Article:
1,000 mph Bloodhound SSC land speed record attempt short on funds, seeks $33 million

An effort to build the world’s first 1,000 mph car has run low on financial fuel.

The Bloodhound Project has entered administration, the British equivalent of Chapter 11 bankruptcy protection, as it seeks to raise $33 million to reach its goal of crushing the 763 mph land speed record with a jet and rocket-powered car.

The project began in 2007 and has resulted, so far, in the construction of a needle-nosed vehicle called the Bloodhound SSC that’s been tested at speeds over 200 mph in preparation for its record run. It has received funding over the years from various sources, including the Rolls-Royce aircraft engine business, Rolex and the U.K. Ministry of Defense.

The plan has been to go for the record on an 11-mile course laid out on the Hakskeenpan dry lake bed in South Africa, which is being prepared with help from the local government.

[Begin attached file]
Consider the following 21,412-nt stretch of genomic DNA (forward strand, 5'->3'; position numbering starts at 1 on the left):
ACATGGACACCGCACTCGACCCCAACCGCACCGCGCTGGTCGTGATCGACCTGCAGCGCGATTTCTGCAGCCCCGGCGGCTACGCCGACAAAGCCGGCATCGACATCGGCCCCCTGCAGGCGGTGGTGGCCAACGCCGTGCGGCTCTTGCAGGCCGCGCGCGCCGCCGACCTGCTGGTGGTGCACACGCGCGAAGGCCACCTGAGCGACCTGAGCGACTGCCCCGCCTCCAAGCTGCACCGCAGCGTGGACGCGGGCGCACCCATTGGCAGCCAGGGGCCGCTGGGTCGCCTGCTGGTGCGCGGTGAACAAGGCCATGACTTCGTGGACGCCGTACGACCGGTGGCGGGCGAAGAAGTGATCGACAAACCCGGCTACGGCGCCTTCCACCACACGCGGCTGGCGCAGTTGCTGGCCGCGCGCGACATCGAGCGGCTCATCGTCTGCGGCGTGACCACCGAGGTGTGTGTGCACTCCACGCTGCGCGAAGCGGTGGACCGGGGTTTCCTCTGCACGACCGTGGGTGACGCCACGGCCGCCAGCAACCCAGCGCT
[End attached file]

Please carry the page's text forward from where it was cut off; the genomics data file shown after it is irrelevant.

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The supersonic vehicle has been engineered to use a combination of jet and rocket power to achieve its incredible top speed goal with fighter pilot and land current speed record holder Andy Green at the controls.

Autocar reports that the team needs $6.5 million for a 600 mph test run, $13 million to make an 800 mph attempt and the full $33 million to go for 1,000 mph.

Organizers have been using the project to promote STEM education. No deadline to keep it viable has been announced, but the team estimates it would take 10 months to get ready for its first attempt after funding is secured.

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